In a world passing increased hateful anti-LGBTQ+ legislation and spewing anti-LGBTQ+ and racist rhetoric, programs like the Pride and Joy Foundation's Keynote Queers, Leaders for Inclusive Change, OUTWrite Authors, and Pride and Joy Parent Events, hold spaces for the queer community to come together and share our stories, use our voices to elevate our stories, and dive into deeper conversations with allies through education, advocacy and outreach.
Events like this remind me that we are not alone. Events like this remind me that we do have allies out there standing alongside of us. I am grateful for our Pride and Joy HEROs who helped us sponsor our operational costs in 2023 so we can host events like this. I am also grateful for every single person who donated their time, energy or money to the Pride and Joy Foundation, who signed up for our newsletter, who liked or shared our content, who showed up to spaces and events and I am grateful for us, the LGBTQ+ community, who keep showing up every day, who keep living our authentic selves and being a voice in this world.
On Tuesday, May 16, we hosted our biggest Pride and Joy Parent Event yet, Prepping Your Family for Pride. I am full of gratitude for our panelists who took time out of their busy schedules and gifted us with their energy and gifts: Junior Mintt, Rae McDaniel, Kalyela Josephs and Elena Joy. And I am grateful for allies like Sara Dean and the parents, caretakers and educators in our community standing alongside us and speaking up, showing up and learning. Moments like this provide hope, and serve as a reminder we are not alone. Together, we are stronger. Lets not forget that.
Below are some powerful quotes as a recap of our event. We will be broadcasting the event as a podcast episode in June, so stay tuned and check our podcast, Out of Queeriosity.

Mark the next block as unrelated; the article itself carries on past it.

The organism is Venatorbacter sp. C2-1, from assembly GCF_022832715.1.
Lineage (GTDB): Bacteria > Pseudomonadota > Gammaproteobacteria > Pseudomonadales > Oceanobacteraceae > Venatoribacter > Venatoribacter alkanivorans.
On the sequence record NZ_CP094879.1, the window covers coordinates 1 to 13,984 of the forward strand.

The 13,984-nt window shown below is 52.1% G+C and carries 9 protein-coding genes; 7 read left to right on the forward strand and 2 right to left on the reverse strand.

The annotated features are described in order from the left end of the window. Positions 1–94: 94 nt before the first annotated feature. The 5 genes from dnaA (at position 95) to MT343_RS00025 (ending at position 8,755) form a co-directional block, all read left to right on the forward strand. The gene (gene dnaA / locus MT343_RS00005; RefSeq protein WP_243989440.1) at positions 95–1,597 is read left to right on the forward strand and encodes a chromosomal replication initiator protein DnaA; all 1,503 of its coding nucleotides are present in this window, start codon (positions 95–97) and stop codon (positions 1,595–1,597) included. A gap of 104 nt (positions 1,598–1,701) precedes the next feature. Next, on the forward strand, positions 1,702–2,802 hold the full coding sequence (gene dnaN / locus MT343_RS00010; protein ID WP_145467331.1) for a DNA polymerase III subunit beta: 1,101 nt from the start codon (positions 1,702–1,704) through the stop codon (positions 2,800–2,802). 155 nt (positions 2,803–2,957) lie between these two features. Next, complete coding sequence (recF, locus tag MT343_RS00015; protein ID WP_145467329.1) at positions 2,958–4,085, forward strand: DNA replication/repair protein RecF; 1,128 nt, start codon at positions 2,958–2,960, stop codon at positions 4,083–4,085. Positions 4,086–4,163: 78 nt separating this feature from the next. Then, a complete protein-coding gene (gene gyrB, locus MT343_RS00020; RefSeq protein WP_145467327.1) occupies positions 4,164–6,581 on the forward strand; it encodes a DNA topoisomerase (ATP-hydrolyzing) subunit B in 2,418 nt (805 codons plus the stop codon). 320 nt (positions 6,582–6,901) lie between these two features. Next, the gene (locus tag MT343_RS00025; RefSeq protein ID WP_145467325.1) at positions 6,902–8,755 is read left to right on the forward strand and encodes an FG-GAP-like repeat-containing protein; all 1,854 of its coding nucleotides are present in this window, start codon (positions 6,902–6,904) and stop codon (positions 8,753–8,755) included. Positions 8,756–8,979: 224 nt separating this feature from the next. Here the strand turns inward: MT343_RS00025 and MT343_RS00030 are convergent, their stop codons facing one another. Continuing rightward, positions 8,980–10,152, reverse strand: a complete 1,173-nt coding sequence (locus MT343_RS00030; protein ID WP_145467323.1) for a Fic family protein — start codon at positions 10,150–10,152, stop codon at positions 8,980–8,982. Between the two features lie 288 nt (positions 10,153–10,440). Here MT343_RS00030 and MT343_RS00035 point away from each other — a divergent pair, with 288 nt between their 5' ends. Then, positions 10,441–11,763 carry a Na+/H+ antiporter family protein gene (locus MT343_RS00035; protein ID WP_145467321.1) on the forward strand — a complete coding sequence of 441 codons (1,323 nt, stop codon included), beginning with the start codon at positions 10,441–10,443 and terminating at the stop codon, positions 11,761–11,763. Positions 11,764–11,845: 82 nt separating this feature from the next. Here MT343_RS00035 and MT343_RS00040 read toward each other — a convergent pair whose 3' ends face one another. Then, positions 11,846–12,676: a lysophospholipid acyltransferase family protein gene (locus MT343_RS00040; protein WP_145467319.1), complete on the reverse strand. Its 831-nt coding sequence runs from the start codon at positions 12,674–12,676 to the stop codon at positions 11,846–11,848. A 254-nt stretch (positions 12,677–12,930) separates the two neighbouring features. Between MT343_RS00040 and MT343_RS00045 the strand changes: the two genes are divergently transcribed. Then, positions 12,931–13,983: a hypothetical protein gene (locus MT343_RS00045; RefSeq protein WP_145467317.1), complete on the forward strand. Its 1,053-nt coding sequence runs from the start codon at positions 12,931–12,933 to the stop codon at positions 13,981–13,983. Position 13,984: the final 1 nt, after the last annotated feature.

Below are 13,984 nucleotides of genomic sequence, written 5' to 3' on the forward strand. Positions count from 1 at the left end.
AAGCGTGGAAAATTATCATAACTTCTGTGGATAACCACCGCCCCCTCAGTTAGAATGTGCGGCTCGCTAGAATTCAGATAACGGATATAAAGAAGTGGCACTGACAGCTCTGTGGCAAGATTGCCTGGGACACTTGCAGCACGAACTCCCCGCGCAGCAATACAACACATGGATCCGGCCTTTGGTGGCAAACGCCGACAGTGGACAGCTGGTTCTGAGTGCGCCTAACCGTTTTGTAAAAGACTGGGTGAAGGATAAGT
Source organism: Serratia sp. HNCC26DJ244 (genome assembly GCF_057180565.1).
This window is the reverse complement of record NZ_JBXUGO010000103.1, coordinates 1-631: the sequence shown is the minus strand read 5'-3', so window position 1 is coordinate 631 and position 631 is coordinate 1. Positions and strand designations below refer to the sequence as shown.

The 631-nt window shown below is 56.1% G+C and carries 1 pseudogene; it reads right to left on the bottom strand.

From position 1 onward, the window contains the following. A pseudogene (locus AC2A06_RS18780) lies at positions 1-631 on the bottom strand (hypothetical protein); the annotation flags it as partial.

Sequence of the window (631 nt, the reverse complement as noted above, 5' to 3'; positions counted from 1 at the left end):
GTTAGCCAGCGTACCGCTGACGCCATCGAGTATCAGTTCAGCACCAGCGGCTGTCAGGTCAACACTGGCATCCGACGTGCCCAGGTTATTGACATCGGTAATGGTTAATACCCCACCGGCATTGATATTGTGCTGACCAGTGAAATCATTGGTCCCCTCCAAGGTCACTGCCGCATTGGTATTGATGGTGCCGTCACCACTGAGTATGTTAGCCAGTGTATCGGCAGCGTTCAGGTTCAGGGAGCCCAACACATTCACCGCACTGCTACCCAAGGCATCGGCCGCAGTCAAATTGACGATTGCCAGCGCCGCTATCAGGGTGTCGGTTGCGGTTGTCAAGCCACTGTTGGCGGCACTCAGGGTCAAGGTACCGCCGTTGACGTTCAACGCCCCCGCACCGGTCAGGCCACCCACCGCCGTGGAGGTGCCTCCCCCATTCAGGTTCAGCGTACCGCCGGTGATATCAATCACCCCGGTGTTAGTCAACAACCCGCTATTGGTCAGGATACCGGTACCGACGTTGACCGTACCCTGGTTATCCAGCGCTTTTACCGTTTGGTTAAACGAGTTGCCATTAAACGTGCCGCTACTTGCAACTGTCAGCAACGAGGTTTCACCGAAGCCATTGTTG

“And one of the things that I learned, and that I tell every queer person is sometimes the most radical thing you can do is be joyous. To exist, to have fun, to love your life. And I say that because the allies will find you. The people who love you will find you. And that is slowly how you build your own community around you.” -Junior Mintt
“And I think when it comes to allyship, being able to demonstrate allyship in really joyous/joyful way(s ). Sometimes the assumption is that others will follow." -Sara Dean
“We are teaching our school system about the war of 1812, all these different things, but we don't hear about Bayard Rustin, that's the man behind, you know MLK, Marsha P. Johnson, some of these figures that our young folks can grab strength from and resilience from and say, you know what? I connect with that story. I connect with who these people are so that they can see themselves and that helping our folks celebrate their Blackness, their queerness, and the other identities that they're layered with, and all of it that is beautiful.” - Kalyela Josephs